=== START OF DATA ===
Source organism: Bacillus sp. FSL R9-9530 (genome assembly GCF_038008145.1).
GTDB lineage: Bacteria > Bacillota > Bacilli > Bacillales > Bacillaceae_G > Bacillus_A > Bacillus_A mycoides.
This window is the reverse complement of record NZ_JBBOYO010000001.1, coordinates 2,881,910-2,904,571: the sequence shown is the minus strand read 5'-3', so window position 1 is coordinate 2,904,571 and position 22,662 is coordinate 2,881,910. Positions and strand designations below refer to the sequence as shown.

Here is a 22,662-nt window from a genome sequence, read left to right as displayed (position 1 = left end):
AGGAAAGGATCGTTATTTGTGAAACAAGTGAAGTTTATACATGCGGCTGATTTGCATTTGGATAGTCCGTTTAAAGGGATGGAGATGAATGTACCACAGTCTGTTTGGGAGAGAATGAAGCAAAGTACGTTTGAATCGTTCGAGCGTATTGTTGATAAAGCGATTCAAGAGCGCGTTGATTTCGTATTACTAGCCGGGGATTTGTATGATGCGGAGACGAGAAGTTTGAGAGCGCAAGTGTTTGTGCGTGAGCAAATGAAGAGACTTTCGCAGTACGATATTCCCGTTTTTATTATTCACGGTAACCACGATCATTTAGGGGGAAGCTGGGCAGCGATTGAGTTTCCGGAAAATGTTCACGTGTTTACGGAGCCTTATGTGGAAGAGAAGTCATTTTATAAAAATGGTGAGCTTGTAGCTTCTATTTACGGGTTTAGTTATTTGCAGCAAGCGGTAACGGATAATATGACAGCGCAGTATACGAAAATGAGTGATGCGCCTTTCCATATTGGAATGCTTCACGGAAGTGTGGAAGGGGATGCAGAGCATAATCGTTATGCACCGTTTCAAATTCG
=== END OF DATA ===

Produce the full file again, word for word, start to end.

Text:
Source organism: Bacillus sp. FSL R9-9530 (genome assembly GCF_038008145.1).
GTDB lineage: Bacteria > Bacillota > Bacilli > Bacillales > Bacillaceae_G > Bacillus_A > Bacillus_A mycoides.
This window is the reverse complement of record NZ_JBBOYO010000001.1, coordinates 2,881,910-2,904,571: the sequence shown is the minus strand read 5'-3', so window position 1 is coordinate 2,904,571 and position 22,662 is coordinate 2,881,910. Positions and strand designations below refer to the sequence as shown.

Here is a 22,662-nt window from a genome sequence, read left to right as displayed (position 1 = left end):
AGGAAAGGATCGTTATTTGTGAAACAAGTGAAGTTTATACATGCGGCTGATTTGCATTTGGATAGTCCGTTTAAAGGGATGGAGATGAATGTACCACAGTCTGTTTGGGAGAGAATGAAGCAAAGTACGTTTGAATCGTTCGAGCGTATTGTTGATAAAGCGATTCAAGAGCGCGTTGATTTCGTATTACTAGCCGGGGATTTGTATGATGCGGAGACGAGAAGTTTGAGAGCGCAAGTGTTTGTGCGTGAGCAAATGAAGAGACTTTCGCAGTACGATATTCCCGTTTTTATTATTCACGGTAACCACGATCATTTAGGGGGAAGCTGGGCAGCGATTGAGTTTCCGGAAAATGTTCACGTGTTTACGGAGCCTTATGTGGAAGAGAAGTCATTTTATAAAAATGGTGAGCTTGTAGCTTCTATTTACGGGTTTAGTTATTTGCAGCAAGCGGTAACGGATAATATGACAGCGCAGTATACGAAAATGAGTGATGCGCCTTTCCATATTGGAATGCTTCACGGAAGTGTGGAAGGGGATGCAGAGCATAATCGTTATGCACCGTTTCAAATTCG